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                  David Goldhill, former President of Universal Television Group, will discuss how he entered the healthcare policy debate with his 2009 Atlantic article and subsequent memoir, Catastrophic Care: How American Health Care Killed My Father—And How We Can Fix It (Knopf, 2013). This session is presented by Columbia University’s Bioethics M.S. and Certification programs. Refreshments will be served.

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                  • "The Future of Individualized Medicine: Aligning Patient and Provider Values" by Dr. Richard Sharp

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                    from Vann Center for Ethics / Added

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                    Dr. Richard Sharp, Director of the Biomedical Ethics Program at the Mayo Clinic, will discuss “The Future of Individualized Medicine: Aligning Patient and Provider Values” in November 2014 on the Davidson College campus. This forum is hosted by the Vann Center for Ethics, co-sponsored by the Medical Humanities Program, and funded in part by the Richard Davoud Donchian Foundation in support of an ongoing Vann Center lecture series on Ethics in Professional Life.

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                    • Fairbanks Ethics Lecture "Opioid Written Behavioral Agreements: A Case for Abandonment"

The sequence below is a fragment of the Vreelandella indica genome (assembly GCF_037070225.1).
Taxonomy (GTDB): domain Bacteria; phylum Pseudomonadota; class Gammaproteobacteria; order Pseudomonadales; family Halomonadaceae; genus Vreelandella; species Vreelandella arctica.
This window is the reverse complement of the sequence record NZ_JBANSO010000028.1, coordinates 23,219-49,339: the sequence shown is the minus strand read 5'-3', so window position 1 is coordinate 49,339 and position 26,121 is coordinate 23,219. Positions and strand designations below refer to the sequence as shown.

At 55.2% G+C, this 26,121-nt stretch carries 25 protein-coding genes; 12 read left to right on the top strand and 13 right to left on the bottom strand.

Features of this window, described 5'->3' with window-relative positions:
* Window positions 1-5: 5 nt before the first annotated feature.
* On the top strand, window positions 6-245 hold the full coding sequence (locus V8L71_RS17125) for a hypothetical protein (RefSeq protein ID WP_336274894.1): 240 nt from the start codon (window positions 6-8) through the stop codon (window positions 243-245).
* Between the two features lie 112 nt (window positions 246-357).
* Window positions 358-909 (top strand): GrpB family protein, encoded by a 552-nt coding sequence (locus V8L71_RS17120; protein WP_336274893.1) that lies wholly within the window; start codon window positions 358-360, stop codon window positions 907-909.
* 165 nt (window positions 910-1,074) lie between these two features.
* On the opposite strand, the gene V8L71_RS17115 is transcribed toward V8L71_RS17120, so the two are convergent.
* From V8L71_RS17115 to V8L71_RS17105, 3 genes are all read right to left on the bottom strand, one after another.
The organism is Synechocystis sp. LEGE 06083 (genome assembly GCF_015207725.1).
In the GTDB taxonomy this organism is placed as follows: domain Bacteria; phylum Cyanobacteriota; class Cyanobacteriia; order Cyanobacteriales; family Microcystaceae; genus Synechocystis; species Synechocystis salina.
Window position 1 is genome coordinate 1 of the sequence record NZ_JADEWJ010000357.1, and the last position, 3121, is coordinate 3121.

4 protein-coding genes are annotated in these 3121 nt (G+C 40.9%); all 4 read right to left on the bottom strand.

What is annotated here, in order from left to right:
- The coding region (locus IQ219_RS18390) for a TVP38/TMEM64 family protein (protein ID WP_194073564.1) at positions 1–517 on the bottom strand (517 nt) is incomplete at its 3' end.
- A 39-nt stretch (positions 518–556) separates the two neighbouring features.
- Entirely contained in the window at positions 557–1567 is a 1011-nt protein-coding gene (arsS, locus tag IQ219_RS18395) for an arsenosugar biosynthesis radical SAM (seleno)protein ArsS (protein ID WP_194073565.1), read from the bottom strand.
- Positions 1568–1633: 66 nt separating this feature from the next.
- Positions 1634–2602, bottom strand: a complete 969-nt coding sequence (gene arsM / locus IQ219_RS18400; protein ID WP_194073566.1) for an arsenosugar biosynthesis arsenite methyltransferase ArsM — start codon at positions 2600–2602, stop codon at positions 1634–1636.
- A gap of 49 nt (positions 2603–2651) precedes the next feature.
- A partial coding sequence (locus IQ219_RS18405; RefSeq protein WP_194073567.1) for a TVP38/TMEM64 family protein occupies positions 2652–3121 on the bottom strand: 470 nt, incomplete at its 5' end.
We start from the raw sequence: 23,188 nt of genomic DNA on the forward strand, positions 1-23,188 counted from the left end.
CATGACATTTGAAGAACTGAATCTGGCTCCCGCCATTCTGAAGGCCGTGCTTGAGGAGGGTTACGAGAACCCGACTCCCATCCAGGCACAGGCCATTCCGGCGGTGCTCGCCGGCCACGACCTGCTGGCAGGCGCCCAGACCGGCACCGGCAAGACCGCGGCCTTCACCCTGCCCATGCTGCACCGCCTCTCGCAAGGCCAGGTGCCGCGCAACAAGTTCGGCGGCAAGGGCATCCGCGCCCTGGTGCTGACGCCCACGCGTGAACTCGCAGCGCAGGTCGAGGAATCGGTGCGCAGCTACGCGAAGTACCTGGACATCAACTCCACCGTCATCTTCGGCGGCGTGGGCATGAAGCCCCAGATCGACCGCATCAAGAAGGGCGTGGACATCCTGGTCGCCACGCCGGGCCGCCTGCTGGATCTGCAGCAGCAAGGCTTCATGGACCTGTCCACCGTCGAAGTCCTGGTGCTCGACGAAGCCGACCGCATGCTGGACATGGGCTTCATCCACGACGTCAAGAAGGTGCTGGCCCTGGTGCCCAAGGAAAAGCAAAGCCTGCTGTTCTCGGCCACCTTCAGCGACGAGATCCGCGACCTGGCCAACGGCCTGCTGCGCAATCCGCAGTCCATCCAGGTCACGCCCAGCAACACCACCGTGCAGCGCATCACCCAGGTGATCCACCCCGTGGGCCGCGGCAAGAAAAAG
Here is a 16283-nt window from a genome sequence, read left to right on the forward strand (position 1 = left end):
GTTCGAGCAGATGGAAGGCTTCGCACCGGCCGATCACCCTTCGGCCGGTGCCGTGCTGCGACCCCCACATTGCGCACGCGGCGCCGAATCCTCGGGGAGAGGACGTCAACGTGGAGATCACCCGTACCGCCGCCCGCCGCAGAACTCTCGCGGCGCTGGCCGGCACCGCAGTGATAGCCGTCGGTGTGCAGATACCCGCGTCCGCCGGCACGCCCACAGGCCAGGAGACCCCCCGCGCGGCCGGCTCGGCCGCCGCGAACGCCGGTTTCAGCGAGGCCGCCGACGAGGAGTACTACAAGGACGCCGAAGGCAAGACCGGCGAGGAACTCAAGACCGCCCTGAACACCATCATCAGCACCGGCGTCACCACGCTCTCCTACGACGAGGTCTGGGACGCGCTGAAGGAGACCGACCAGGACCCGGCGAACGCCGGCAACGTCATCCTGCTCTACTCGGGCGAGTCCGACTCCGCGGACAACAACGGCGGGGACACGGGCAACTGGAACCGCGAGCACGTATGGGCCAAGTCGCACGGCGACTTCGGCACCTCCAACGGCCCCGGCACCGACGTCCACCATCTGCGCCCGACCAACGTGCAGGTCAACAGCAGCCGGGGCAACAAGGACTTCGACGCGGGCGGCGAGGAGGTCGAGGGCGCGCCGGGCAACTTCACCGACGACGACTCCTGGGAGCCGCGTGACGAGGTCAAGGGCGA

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                      Presented by: Paul R. Helft, MD Recorded on: October 1st, 2014 [Indianapolis, IN] **Please note this video is for informational purposes only, and does not qualify for CE/CME Credit** Objectives: 1. Examine data regarding the efficacy of opioid written behavioral agreements on adherence. 2. Analyze opioid written behavioral agreements through the lens of legal contracts. 3. Debate the possible negative effects of opioid written behavioral agreements on the doctor-patient relationship. About the Lecturer: A native of Indianapolis, Dr. Helft completed his undergraduate degree in general studies in the humanities and his medical degree at the University of Chicago in Chicago, Illinois. He then went on to complete his internship and residency in internal medicine, and fellowships in hematology/oncology and clinical medical ethics at the MacLean Center for Clinical Medical Ethics, all at the University of Chicago. Dr. Helft joined the faculty of the Indiana University School of Medicine in 2001, where he is currently a Professor of Medicine in the Division of Hematology/Oncology. His clinical work is based in the Gastrointestinal Oncology Program at the Indiana University Melvin and Bren Simon Cancer Center. In 2004, he became the first director of the Charles Warren Fairbanks Center for Medical Ethics at Indiana University Health in Indianapolis. Dr. Helft is the author of more than 70 publications, dozens of abstracts, has served as a reviewer for 20 peer reviewed journals, and is on the editorial board of the Journal of Supportive Oncology, Oncology, and Perspectives in Biology and Medicine. The Charles Warren Fairbanks Center for Medical Ethics sponsors the Fairbanks Ethics Lecture Series as an educational outreach to physicians and staff of Indiana University Health hospitals and interested others in the central Indiana community. Additional information can be found at: www.fairbankscenter.org